Editorial: A fickle, puzzling marijuana shop decision
OK, let’s get this straight. If that’s possible.
The needs and desires of the adult inhabitants of Glenwood Springs, as city hearing officer Angela Roff interpreted them in June, led her to deny licenses to two recreational marijuana stores proposed for downtown. One store, which drew the most opposition, was planned for 919 Grand Ave., next to the Glenwood Vaudeville Revue. The other would have been at 404 10th St., a block off of Grand.
But this month, Roff decided the right thing to do was approve a new store at a location with much more foot traffic than either of the other two locations, at 818 Grand Ave.
Her reasoning: Unlike at hearings for the two rejected applications, at which organized opposition showed up in droves, most of those at the recent hearings supported the new shops — the store on Grand and a grow site and shop on Devereux Road in Glenwood’s industrial area. The latter of these, also approved, seems to make sense given the character of its location.
But if the desires of the community earlier this year said Glenwood had enough pot stores downtown, it requires some back flips of logic to think that dramatically changed in three months. More likely, the would-be store operators learned from June’s decisions the importance of turning out supporters and the city’s opponents became complacent, believing they had won the point. We understand how they would feel that way.
To make the decision even more baffling, Roff wrote that “Having yet another retail store on Grand Avenue may change the look and feel of this city … (and) approval of this application may turn tourists away.”
To be clear, the Post Independent does not oppose marijuana stores. The Kind Castle will be two doors down from the PI offices, but this editorial isn’t affected by proximity. Our position, stated before Roff’s June decisions and changes in city ordinances governing marijuana operations, was that the city should let the market sort out how many stores Glenwood can support.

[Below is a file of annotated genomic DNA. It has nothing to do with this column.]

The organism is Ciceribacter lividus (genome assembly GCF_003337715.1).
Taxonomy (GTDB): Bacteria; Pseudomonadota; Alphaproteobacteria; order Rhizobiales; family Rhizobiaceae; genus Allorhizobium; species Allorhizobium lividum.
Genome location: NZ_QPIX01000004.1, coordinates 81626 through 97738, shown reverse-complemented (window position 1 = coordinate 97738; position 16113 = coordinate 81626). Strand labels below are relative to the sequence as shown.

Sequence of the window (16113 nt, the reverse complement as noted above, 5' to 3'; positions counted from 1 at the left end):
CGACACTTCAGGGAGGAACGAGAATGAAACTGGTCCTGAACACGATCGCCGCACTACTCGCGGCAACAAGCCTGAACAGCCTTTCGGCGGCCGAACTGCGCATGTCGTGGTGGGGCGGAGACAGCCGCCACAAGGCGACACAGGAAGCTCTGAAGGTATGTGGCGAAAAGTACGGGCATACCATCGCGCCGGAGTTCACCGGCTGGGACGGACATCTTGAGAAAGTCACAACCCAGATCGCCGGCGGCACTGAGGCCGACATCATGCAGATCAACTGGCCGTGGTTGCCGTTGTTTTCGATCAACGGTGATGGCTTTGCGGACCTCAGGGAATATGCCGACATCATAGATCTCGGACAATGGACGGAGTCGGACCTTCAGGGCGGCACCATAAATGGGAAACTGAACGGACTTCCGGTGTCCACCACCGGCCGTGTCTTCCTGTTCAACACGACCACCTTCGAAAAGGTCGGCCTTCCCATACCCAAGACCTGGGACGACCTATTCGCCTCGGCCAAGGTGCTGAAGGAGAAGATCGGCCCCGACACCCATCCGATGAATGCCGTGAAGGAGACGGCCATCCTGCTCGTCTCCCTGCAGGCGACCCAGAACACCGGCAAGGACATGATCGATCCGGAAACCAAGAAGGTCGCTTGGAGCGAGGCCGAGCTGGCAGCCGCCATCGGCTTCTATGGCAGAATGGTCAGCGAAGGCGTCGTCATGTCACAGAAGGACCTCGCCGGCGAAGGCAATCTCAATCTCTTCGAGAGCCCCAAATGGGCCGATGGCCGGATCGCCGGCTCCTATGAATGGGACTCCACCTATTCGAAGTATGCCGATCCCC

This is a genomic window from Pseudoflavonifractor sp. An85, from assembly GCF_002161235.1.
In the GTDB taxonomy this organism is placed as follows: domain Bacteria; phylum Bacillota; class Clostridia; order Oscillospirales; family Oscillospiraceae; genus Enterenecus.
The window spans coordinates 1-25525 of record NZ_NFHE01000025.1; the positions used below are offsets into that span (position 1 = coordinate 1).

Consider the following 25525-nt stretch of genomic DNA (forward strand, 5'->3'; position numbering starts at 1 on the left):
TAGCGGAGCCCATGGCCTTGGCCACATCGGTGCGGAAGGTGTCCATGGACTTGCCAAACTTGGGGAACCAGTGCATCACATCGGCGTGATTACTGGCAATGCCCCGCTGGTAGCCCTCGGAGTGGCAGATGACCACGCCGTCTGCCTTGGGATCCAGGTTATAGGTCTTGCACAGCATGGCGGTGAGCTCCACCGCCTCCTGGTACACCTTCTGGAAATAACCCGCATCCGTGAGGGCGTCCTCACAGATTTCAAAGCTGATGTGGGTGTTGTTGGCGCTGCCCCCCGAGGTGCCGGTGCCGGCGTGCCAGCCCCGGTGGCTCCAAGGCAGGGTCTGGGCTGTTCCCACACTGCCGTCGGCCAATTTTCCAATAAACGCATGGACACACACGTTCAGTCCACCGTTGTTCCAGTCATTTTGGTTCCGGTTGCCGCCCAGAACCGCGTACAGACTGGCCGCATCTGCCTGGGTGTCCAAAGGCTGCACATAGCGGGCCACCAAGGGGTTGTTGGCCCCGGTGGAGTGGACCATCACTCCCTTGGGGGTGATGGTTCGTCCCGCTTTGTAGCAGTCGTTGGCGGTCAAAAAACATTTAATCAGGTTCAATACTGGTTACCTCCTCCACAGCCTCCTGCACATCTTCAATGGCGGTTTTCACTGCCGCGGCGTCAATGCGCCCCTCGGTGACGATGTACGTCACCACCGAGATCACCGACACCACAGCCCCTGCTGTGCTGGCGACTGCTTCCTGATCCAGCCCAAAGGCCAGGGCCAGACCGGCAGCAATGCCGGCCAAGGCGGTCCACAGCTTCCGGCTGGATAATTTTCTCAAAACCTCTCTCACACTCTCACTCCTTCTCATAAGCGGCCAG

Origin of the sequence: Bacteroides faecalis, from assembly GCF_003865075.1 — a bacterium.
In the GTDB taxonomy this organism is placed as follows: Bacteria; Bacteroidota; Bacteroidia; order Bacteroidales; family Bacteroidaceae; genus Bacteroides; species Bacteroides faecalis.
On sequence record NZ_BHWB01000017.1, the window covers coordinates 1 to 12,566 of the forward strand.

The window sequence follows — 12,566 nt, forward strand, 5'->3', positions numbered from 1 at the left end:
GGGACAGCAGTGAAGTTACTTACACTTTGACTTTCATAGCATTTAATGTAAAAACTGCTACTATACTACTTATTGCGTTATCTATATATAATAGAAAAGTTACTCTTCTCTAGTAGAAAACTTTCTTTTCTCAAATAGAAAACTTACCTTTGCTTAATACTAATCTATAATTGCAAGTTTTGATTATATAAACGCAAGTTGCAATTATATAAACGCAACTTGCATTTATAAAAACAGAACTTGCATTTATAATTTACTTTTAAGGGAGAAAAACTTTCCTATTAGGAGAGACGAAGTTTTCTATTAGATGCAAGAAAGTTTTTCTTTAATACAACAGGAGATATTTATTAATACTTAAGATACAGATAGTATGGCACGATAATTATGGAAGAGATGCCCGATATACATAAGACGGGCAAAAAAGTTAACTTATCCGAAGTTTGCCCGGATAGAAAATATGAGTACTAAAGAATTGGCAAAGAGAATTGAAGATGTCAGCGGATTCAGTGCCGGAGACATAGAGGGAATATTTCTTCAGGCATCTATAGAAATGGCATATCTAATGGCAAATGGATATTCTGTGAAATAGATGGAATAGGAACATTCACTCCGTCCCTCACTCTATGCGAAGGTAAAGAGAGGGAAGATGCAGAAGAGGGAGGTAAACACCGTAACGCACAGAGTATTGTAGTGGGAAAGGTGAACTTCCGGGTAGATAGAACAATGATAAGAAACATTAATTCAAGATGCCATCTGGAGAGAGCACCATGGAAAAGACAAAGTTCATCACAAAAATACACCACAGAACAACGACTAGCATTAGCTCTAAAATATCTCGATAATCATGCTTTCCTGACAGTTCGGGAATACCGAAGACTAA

What has happened since has been both complicated and confounding.
Roff rejected the two applications. Then the City Council adopted new rules that take Roff out of the picture for new licenses, though she will continue to consider annual license renewals. Under the new system, the council will have final say on new licenses, and the required distance between shops is now 900 feet, rather than 325 feet before.
We haven’t gotten out the tape measure, but online maps say that the Kind Castle is well within 900 feet of Green Joint at 11th and Grand.
That doesn’t matter, though — Roff was bound by the city’s previous rules, which is why several applications filed before a moratorium and the ordinance change moved forward.
Under those rules, after rejecting the two applications in June, Roff approved an application from Martin’s Naturals at 216 Sixth St. to convert from being strictly a medical dispensary to recreational sales. While mildly surprising, the store was already in place, so granting the recreational license didn’t change much downtown.
But the Kind Castle does, and this evident inconsistency is no way for a city to set its business climate. We know that the City Council appreciates that legal marijuana operators are making investments and contributing revenue to town — and may be a welcome hedge when the next recession comes. In setting its new rules, the council sought to strike a balance between that reality and the wave of opposition shown in the community earlier this summer.
Now it must figure out how to ensure consistency in city policy — including for license renewals. At this point, who knows what will happen when existing stores come up for renewal?
This all just got passed back to the council.
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